RefNZ News




19 December 2006  Chairperson of RSAA appointed District Court Judge

13 December 2006  Pandemic legislation enacted

6 December 2006  Immigration Bill to be drafted

4 December 2006  Department of Labour releases detention statistics

2 December 2006  Somali community in NZ take issue with statement by UNHCR official

30 October 2006  Minister of Immigration to address immigration and refugee lawyers

10 October 2006  EU Qualification Directive takes effect from today

27 September 2006  Lost and stolen passports successfully detected by Regional Movement Alert System

21 September 2006   New Zealand formally accedes to the Convention on the Reduction of Statelessness

21 September 2006  New Zealand signs treaty protecting UN field workers

21 September 2006  Afghans considered for resettlement in New Zealand

19 September 2006  UNHCR announces that downward trend in asylum applications in most industrialised countries continues

30 August 2006  Special residence policy for Zimbabweans amended to remove mandatory HIV screening

28 August 2006  High Court at Auckland dismisses premature challenge to RSAA decision

26 August 2006  Malaysian Airlines prosecuted

25 August 2006
  Refugee claims fall as border security measures tighten

22 August 2006  False travel documents and turnaround statistics

4 August 2006  Unsuccessful asylum-seeker given fifteen month sentence for possession of false passport

3 August 2006  Visa applicants from twenty-one unnamed countries investigated by Immigration New Zealand

3 July 2006  Over three hundred submissions received on Immigration Act Review

1 July 2006  Amendments to the SOLAS Convention and the SAR Convention come into force today

22 and 23 June 2006  LexisNexis Immigration Law 2006 Conference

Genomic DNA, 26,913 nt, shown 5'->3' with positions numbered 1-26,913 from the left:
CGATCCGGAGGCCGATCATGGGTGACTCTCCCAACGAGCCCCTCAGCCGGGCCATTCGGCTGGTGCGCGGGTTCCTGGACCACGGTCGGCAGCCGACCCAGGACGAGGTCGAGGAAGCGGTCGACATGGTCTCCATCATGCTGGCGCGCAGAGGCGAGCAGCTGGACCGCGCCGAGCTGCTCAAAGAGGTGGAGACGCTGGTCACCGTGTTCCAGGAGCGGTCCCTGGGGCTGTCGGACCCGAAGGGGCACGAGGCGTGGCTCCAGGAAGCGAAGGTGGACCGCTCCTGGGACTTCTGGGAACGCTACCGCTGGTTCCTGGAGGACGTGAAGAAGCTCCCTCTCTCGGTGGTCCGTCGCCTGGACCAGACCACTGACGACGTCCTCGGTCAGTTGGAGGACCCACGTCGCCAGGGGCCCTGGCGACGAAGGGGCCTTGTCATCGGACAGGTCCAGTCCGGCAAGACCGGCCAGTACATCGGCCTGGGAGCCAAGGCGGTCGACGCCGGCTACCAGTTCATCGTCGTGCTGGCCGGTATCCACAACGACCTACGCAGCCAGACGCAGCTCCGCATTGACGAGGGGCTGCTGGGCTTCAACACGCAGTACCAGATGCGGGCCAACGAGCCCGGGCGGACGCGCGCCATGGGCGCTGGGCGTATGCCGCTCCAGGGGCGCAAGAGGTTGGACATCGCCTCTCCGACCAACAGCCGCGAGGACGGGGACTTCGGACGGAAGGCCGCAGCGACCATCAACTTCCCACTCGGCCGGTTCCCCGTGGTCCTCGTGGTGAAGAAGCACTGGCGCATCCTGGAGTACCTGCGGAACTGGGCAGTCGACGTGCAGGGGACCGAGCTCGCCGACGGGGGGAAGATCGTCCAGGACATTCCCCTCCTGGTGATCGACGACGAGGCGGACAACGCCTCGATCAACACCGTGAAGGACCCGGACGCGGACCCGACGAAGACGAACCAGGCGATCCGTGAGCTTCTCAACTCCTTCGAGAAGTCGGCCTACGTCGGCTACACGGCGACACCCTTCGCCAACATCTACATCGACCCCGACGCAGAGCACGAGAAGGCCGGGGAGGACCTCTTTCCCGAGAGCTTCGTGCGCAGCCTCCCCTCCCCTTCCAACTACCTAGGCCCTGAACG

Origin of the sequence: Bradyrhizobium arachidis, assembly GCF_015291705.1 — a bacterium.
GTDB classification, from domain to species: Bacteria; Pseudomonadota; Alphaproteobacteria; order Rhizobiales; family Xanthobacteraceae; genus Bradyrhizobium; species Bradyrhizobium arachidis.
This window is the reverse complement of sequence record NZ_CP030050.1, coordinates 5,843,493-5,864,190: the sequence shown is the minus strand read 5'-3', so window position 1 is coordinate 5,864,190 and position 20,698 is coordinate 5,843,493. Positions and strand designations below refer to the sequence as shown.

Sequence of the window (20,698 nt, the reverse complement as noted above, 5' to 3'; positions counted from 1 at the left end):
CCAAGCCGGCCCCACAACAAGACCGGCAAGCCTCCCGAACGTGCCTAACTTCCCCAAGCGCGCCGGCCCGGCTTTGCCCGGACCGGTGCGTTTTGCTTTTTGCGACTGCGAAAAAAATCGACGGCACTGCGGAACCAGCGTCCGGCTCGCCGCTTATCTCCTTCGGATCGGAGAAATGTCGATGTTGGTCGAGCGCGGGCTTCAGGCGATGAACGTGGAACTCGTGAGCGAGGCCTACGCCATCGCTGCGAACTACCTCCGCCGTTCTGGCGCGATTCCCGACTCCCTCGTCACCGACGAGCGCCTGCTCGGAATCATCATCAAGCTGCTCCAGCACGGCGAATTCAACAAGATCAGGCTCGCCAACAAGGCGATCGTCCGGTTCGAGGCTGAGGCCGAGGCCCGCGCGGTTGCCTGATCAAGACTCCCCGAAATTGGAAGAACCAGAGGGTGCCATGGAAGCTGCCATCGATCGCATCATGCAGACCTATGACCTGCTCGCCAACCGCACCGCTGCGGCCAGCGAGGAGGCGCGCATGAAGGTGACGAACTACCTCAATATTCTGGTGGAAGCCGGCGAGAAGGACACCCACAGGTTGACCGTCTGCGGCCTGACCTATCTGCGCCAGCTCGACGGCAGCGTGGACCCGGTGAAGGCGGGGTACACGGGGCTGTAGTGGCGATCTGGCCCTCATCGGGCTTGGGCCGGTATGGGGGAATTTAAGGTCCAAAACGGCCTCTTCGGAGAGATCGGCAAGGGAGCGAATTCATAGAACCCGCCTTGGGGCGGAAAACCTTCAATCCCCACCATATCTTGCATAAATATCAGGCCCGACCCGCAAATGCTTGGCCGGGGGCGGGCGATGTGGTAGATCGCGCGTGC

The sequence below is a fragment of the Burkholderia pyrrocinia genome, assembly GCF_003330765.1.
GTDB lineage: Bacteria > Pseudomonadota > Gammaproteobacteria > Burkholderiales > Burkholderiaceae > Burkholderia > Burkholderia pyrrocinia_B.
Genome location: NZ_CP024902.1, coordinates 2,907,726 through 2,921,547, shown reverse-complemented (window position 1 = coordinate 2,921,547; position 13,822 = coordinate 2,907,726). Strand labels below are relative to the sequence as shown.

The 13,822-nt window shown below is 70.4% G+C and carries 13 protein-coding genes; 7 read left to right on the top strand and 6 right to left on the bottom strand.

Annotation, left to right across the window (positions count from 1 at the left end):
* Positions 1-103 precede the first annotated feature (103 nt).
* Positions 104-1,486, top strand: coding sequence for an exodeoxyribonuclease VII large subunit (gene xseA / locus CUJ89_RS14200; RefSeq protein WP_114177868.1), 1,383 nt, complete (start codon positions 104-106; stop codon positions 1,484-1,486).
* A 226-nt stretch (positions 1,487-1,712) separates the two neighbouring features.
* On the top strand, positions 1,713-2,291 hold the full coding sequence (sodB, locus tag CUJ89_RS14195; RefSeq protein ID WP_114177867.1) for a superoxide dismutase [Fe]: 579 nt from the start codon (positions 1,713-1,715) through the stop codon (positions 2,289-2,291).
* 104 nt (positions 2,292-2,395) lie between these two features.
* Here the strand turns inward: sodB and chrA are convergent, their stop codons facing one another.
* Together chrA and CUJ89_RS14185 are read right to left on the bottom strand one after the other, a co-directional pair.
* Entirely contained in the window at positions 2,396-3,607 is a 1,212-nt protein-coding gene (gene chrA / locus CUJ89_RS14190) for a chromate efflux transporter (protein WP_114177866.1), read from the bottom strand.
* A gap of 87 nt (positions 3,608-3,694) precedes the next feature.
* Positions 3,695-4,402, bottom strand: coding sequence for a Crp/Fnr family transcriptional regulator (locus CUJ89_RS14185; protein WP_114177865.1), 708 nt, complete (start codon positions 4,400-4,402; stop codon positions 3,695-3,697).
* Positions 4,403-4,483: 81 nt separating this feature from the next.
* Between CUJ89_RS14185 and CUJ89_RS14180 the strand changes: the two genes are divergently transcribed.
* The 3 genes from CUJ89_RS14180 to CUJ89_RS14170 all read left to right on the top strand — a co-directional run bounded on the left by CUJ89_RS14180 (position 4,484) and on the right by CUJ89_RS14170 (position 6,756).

20 June 2006  World Refugee Day

9 June 2006
  Refugee levels at 26-year low

4 June 2006  Four Romanian asylum-seekers jailed on dishonesty charges and passport fraud

1 June 2006   Prison sentence for people-smuggling

25 May 2006  Seminar: The Ombudsmen and immigration complaints

18 May 2006  Government allocates extra funding for border security measures as refugee claims in New Zealand plummet

11 May 2006  Deadline for public submissions on Immigration Act Review extended

3 May 2006  Somali women in New Zealand form support group

5 April 2006  Review of immigration legislation announced. Submissions invited by government.

30 March 2006  Opportunity for refugee practitioners to meet with Legal Services Agency & Refugee Status Branch

27 March 2006
  Regional Movement Alert List launch

17 March 2006  UNHCR continues to report fall in asylum applications

15 March 2006  Legislation to ratify the Optional Protocol to the Convention against Torture

5 March 2006  Auditor-General to examine staff misconduct at NZIS offices

1 March 2006  Community service for identity theft

1 March 2006  Guilty plea to immigration scam

1 March 2006  High Court at Auckland dismisses challenge to RSAA credibility determination

1 March 2006  Guilty plea to people-smuggling charge

28 February 2006  New Zealand Joins the Regional Movement Alert List

21 February 2006  High Court at Auckland upholds successful challenge to refusal by Legal Services Agency to grant legal aid for a judicial review application of a decision of the RSAA

10 February 2006  Improved settlement assistance

19 December 2006 The Attorney-General has announced that Elizabeth Margaret Aitken, currently Chairperson of the Refugee Status Appeals Authority, has been appointed a Judge of the District Court. Ms Aitken has served as a member of the Authority since 1995. The effect of Schedule 3C, para 3 of the Immigration Act 1987 is that Rodger Haines QC, Deputy Chairperson of the Authority, will act as the Chairperson until a new Chairperson is designated by the Minister of Immigration under Schedule 3C, para 2.